The profound letters “N, F and L” don’t just stand for National Football League. In a sport where circumstances change faster than Oakland’s projected week one starter, the acronym NFL is given a secondary meaning: Not For Long. This means we can’t take anything for granted. It wasn’t long ago Mark Ingram was a consensus top three pick in rookie drafts or Aaron Hernandez was considered a lock for top tier tight end production. Sometimes the changing circumstances are due to unpredictable events, such as the season ending injuries, but in many cases the drastic change in player values come from expectations. Whether its anticipating a player’s situation or analyzing their skillset, the perception and expectations of players are key factors in identifying their future values.
Dynasty owners have to be a step ahead of the game in realizing what the perception of the player is now and what it will be in the future. It is with this mentality I share with you my thoughts of some of the current perceptions of players now, and what I am anticipating for the future. Some may be bold – but with risk comes reward. At the end of the day, you have to trust your instincts, be able to act on them and put yourself in a position to win.
Not For Long…
1.)…will Hakeem Nicks be a Giant.
Following the 2013 season, Hakeem Nicks’ five-year rookie deal expires. Over the last several years he has been part of a strong one-two punch in the Giants’ passing game. His accomplice, Victor Cruz, was just rewarded with a six-year, nearly $46 million contract. Nicks certainly has the talent of a top receiver, but following the 2013 season, the Giants’ front office will be debating whether it’s worth it to pay another wide receiver a heavy contract.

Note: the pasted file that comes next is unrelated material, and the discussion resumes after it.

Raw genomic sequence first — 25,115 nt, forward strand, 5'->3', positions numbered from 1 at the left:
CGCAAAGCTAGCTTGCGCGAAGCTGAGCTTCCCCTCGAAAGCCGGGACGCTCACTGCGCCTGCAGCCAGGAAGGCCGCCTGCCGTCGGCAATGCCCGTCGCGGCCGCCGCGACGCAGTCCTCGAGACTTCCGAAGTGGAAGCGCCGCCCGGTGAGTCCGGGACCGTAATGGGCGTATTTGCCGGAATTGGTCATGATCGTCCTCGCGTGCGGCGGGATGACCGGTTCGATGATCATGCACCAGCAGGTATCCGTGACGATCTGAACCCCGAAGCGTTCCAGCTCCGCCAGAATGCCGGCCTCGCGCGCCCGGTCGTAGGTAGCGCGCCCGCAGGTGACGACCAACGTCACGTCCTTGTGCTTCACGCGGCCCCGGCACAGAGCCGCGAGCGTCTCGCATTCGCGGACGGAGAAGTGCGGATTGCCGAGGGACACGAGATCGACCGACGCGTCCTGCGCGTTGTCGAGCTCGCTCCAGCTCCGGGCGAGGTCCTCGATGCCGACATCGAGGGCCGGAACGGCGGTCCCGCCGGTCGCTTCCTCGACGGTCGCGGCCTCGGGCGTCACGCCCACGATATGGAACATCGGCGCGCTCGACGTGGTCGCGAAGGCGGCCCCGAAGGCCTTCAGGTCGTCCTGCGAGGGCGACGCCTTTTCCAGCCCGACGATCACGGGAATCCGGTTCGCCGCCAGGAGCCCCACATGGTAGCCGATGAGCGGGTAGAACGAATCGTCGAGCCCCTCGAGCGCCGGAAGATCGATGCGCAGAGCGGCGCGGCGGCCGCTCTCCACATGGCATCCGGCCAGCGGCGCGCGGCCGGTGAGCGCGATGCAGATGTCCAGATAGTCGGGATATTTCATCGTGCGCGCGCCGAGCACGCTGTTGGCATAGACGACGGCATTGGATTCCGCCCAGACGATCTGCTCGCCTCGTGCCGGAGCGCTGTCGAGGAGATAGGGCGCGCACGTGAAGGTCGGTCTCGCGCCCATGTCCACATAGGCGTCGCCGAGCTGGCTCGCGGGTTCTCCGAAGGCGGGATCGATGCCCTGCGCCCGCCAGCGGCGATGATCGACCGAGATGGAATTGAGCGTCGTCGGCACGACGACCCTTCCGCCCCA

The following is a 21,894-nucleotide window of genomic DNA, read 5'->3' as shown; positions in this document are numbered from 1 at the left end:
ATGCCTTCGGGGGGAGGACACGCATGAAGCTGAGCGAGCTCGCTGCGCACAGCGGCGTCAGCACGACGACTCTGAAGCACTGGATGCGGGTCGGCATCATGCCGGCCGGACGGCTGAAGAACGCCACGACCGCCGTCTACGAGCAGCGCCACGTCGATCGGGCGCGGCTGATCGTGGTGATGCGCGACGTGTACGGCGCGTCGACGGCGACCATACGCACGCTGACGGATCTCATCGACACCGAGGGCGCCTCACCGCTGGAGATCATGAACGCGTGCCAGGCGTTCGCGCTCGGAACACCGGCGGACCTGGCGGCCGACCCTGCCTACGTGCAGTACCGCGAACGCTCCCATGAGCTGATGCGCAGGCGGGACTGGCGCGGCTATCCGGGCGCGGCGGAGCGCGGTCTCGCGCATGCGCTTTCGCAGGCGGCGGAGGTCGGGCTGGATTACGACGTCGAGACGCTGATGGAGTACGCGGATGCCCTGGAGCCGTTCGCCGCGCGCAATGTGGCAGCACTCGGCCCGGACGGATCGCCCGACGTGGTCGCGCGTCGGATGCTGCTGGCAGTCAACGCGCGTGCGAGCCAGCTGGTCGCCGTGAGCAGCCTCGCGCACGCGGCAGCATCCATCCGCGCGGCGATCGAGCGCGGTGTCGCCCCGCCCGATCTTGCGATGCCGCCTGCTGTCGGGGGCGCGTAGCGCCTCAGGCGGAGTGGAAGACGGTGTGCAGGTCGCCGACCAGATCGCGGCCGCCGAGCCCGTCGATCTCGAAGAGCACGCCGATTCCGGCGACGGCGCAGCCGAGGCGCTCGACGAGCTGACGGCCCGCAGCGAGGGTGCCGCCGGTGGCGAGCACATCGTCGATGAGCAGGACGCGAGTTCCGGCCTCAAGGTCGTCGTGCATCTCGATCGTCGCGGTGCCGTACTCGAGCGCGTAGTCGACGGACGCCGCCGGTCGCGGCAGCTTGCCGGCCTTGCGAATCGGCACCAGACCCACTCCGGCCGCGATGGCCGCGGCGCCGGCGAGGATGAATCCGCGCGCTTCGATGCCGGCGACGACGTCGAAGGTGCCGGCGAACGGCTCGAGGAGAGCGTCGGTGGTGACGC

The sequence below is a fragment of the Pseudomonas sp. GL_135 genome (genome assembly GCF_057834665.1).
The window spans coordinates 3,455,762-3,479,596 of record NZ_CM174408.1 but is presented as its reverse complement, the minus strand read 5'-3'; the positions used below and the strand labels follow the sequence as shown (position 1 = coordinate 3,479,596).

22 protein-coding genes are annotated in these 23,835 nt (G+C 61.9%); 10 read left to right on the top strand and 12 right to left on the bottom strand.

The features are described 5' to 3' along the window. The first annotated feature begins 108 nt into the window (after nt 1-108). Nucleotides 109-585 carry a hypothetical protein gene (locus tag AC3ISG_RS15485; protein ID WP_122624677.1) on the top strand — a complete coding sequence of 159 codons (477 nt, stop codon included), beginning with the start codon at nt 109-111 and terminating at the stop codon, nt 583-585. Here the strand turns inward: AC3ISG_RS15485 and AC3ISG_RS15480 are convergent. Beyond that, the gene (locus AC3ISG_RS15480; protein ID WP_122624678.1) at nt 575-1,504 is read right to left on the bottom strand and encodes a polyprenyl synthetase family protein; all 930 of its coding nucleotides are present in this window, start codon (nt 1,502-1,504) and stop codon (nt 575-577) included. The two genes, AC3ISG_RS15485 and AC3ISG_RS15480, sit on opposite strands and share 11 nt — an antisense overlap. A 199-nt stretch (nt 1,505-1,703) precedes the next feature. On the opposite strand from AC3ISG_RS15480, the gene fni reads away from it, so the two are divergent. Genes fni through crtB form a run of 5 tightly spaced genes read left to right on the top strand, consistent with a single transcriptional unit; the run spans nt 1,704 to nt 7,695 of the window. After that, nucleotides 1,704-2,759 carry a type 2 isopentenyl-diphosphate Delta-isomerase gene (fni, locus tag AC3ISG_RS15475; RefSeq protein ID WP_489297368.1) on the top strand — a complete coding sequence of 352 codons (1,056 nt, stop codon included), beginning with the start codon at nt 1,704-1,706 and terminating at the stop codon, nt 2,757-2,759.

Nicks made his demands for a new contract clear with his no-show from early preseason activities. He claimed it was unrelated, but upon arrival to camp, he seemed to be playing at half speed to avoid any injury that would impede his payday. His injury concerns are real. Over the last couple of years, Nicks has nursed injuries to his knees, groin and hamstrings. He has actually never played a full season in his four year NFL career. Coach Tom Coughlin has openly questioned Nicks’s drive and it’s clear the head coach has been annoyed with and expects more from his top wideout.
While his preseason actions may be forgiven with a big season, his late arrival and slow acclimation may have hurt his own cause. It has given emerging sophomore Rueben Randle an opportunity get some valuable reps. Randle has been one of the major highlights of the Giants’ camp and a player whose value is breaking out in dynasty leagues.
No one is questioning Nicks’s talent or upside, but it will come down to whether its worth it to pay his heavy contract demands given his injury history with Reuben Randle waiting in the wings – and I don’t see the Giants giving in. I think if Randle steps up as expected, they let Nicks walk. At the most I think they franchise tag him giving Randle one more year to develop.
2.) …will Danny Amendola be drafted as a late WR2.
Wes Welker’s departure to Denver undoubtedly left a major void in the Patriot offense. Dynasty owners haven’t been so quick to anoint Danny Amendola as a lock to fill his production, as evidenced by the latest DLF ADP data where he is locked in at #44 overall. This is up over a round from last month, but still doesn’t reflect his WR1 upside in his new role.
A large part of this perception is due to his injury prone label. Over four seasons in the NFL, Amendola has played 16 games just once. During this season he amassed 85 receptions, and that was with Sam Bradford behind center. With Patriots’ legend Tom Brady he has the opportunity to easily eclipse this total. In preseason games, Amendola showed great chemistry with Brady, and was targeted early and often. I’d be surprised if Amendola didn’t surpass 100 receptions this season. After a few high reception total games with over 100 yards, injury concerns will fade and Amendola will become a WR1 asset.
3.) …will Emmanuel Sanders be starting in Pittsburgh.